Likewise, Kleinmond residents, Gerrit and Annari Coetzee. And on this farm they have some goats; and some chickens; and some cattle… and also springbuck, kudu, eland and oryx! This gives a whole new meaning to mixed farming and some Kleinmonders are perplexed, to say the least. As far as they are concerned, wildlife belongs in the sea, not on land. What can the world be coming to when plans are afoot to introduce elephants in the Wildlife Sanctuary down the road and now there are these other animals right on the town’s doorstep – what for?
Of course, the nay-sayers do not take into account the fact that not so long ago, these very same animals’ ancestors roamed free along our coastline in abundance. In fact, up to about 15 years back, there were still a few isolated Cape eland to be found near Pringle Bay. To say that Gerrit and Annari have been harassed by some residents about their introduction of these animals is putting it mildly, so we went to find out what the fuss was about.
Sonvanger is the name of the 15 ha farm that Gerrit and Annari bought three years ago and into which they have ploughed every cent of their savings to make a dream come true. Annari says she grew up on a farm in the Northern Cape where there were wide open spaces and plenty of game, and although they have been living in Kleinmond for the past 15 years, she has longed to recreate on a small scale the environment she enjoyed as a child and to share her love of animals with children who have never before seen animals like these.
They plan to build an eco-friendly off-the-grid home for themselves on the farm, but up to now, all their money has gone into clearing alien vegetation, erecting game fencing and acquiring and feeding the animals. At one time, the site was used as a dumping site for every possible kind of rubble and junk from Kleinmond and at another time as a water melon farm. They are trying to encourage the fynbos and natural grasses to repopulate the property and were lucky enough to obtain several loads of topsoil from the Harold Porter Garden in Betty’s Bay full of fynbos seeds to get things going. In the meantime, the goats on the farm, which are not fussy about eating aliens, do so with gusto, creating pathways through the remaining myrtle and port Jackson thickets on the property.
Most of the animals have come to them as babies, which have either been abandoned by the mothers, or left behind after a game capture operation. It was up to them to bottle feed and rear them by hand, whilst still allowing them to grow up ‘wild’ (with the exception of the domestic animals, of course). Gerrit made contact with a specialised nutritionist who was responsible for formulating a balanced game food programme for Epol and the natural diet of all the animals is supplemented with this costly feed every day.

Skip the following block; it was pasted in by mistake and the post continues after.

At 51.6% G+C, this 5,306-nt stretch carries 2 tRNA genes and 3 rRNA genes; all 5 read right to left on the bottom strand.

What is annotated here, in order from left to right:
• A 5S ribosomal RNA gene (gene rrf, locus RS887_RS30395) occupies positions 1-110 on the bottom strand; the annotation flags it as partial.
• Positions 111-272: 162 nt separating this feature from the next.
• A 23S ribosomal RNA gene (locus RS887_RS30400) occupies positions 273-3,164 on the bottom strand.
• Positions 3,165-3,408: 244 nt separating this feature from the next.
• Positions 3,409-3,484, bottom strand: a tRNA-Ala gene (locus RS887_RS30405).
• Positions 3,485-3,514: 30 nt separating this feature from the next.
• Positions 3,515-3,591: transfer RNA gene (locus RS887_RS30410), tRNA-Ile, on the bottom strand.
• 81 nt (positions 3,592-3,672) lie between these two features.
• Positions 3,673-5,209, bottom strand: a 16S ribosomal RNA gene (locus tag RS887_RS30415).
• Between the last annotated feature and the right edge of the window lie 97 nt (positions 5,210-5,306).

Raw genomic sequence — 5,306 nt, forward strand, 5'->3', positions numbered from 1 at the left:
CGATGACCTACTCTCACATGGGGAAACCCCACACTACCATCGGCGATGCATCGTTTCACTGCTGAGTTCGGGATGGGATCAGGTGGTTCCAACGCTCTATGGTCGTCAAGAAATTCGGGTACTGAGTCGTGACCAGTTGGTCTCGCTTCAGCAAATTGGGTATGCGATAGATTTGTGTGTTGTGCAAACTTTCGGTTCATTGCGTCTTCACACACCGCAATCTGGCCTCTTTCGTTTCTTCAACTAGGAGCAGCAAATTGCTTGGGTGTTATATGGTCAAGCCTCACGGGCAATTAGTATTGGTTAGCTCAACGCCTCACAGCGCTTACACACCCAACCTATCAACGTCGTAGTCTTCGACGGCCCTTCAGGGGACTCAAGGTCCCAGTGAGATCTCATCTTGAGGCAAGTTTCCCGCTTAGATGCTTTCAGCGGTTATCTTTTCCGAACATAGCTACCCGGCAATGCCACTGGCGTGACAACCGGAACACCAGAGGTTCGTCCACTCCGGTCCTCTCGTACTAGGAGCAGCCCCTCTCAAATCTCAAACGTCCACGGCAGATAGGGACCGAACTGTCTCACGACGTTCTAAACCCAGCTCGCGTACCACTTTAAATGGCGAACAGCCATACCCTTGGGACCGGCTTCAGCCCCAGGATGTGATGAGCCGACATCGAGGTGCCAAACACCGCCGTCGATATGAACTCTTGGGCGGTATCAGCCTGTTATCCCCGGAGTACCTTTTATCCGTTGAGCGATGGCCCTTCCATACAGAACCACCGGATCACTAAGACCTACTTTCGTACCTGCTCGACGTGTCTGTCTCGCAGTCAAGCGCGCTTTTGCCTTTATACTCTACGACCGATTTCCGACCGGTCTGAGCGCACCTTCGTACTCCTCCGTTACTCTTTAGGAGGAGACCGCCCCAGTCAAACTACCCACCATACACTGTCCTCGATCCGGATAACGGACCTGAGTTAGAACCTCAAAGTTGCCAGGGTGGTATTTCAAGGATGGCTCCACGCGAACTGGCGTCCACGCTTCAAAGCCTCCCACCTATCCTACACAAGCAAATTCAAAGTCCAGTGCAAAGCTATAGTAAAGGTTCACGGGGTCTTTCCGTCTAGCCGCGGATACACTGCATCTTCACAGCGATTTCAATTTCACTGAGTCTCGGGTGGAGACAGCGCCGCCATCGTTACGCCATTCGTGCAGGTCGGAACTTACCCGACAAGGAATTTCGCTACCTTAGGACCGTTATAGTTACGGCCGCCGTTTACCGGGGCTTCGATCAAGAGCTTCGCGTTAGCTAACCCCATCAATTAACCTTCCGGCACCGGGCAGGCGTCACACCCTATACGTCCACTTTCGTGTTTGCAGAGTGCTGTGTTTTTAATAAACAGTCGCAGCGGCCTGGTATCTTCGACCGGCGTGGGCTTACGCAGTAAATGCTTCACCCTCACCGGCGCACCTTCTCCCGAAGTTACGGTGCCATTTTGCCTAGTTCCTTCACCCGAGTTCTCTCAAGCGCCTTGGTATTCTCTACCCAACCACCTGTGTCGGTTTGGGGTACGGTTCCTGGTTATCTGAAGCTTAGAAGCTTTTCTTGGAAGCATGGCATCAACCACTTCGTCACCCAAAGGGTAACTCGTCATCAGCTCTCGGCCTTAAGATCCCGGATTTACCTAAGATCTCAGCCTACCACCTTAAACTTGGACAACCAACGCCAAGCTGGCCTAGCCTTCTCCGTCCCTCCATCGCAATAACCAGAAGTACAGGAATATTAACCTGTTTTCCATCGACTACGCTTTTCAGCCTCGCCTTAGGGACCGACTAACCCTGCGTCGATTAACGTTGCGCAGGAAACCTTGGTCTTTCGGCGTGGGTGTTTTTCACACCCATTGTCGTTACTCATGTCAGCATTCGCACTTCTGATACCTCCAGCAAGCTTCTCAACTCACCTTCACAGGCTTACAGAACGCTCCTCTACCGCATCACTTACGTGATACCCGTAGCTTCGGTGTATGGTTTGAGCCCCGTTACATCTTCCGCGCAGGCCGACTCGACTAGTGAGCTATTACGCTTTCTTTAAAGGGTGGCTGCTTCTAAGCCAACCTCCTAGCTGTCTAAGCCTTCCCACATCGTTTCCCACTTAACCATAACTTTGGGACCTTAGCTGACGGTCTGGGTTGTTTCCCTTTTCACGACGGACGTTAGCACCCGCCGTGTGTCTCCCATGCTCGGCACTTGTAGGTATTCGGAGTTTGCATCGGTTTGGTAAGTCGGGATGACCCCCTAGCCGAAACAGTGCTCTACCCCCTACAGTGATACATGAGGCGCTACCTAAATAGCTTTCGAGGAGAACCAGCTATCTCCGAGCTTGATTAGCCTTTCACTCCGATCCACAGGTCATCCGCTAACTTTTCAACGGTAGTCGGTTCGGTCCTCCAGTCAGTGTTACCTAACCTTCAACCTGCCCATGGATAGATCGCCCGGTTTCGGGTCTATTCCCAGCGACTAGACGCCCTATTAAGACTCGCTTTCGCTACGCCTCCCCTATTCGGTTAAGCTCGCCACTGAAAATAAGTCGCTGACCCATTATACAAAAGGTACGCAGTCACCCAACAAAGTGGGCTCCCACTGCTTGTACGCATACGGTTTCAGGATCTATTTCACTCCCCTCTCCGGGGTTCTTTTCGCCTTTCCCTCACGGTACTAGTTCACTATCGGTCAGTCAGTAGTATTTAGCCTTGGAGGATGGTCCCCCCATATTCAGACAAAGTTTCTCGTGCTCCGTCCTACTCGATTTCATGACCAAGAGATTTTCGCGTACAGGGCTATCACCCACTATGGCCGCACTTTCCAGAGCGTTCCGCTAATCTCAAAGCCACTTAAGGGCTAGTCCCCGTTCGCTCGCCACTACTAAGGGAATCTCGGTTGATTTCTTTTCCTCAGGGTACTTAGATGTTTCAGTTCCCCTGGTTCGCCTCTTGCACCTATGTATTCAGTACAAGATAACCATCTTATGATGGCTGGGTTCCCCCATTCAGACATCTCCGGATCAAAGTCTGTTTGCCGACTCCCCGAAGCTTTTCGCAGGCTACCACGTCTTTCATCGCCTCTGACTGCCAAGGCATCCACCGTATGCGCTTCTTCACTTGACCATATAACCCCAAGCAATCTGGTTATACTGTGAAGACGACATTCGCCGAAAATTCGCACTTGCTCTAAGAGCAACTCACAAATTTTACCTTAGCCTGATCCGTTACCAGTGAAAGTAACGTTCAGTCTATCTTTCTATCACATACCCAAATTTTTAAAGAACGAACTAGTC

For everything they do on the farm, they need to obtain a permit, they say, and Gerrit has a file overflowing with this documentation, from, amongst others, the Overstrand Municipality, Cape Nature, the Department of Agriculture and State Veterinary Sevices. Sonvanger is categorised as a small camp game farm. Gerrit is also registered as a qualified game capture specialist and they have created a quarantine and capture boma with bare, clean soil, for animals which need to be transported from one region to another and must be declared disease-free by a vet before they can be moved. Locals would have become familiar with the two young wildebeest which were held in this camp until recently when they were moved to a larger game farm on the Garden Route.
During the process of game capture, a vet is always on hand and animals are vaccinated on a regular basis. Annari tells of how they were given two kids which had been abandoned by their mothers in mid-winter. When they arrived, they were barely alive and the vet felt there was little hope that they would survive, but with constant TLC and lots of warm bottle feeds, they both miraculously pulled through. One of them has grown into a handsome, vain young ram with impressive curling horns and a bevy of potential wives. The little female has grown into a fat, bossy nanny.
Apart from the small herd of young springbuck on the farm, including some of the rarer cream and black varieties, there is a family of shy kudu which is rarely seen from the road, two beautiful oryx (gemsbok) and recently introduced, four eland, one of them a calf. The Coetzees have been approached by the Rhino Foundation to accommodate black rhino which are also native to the area and they have a permit to do so, but they feel the property is too small to include these large animals.
It is a requirement when erecting game fencing, to allow a big enough space at ground level for small animals to move through unimpeded, so they have been thrilled to see tortoises, otters, porcupines, civet cats and honey badgers on the property. In the mountains around them, they are also aware of the presence of leopards and caracal.
Before they engage in any further developments, Gerrit has commissioned a full environmental study and although animals may come and go, he has no intention of ever keeping any which are not indigenous to the region (and definitely no lions, as has been rumoured in the town). “This is our dream place,” says Annari, “and I love to be surrounded by these beautiful creatures, but it is our private space and we have no intention of turning it into some kind of zoo. I would love children to be introduced to these animals, but that’s as far as it goes.”
Driving past the farm on a regular basis, as I do, it always lifts my spirits to see the animals peacefully grazing near the road. It is indeed a double blessing for us to have both marine and land-based wildlife on our doorsteps.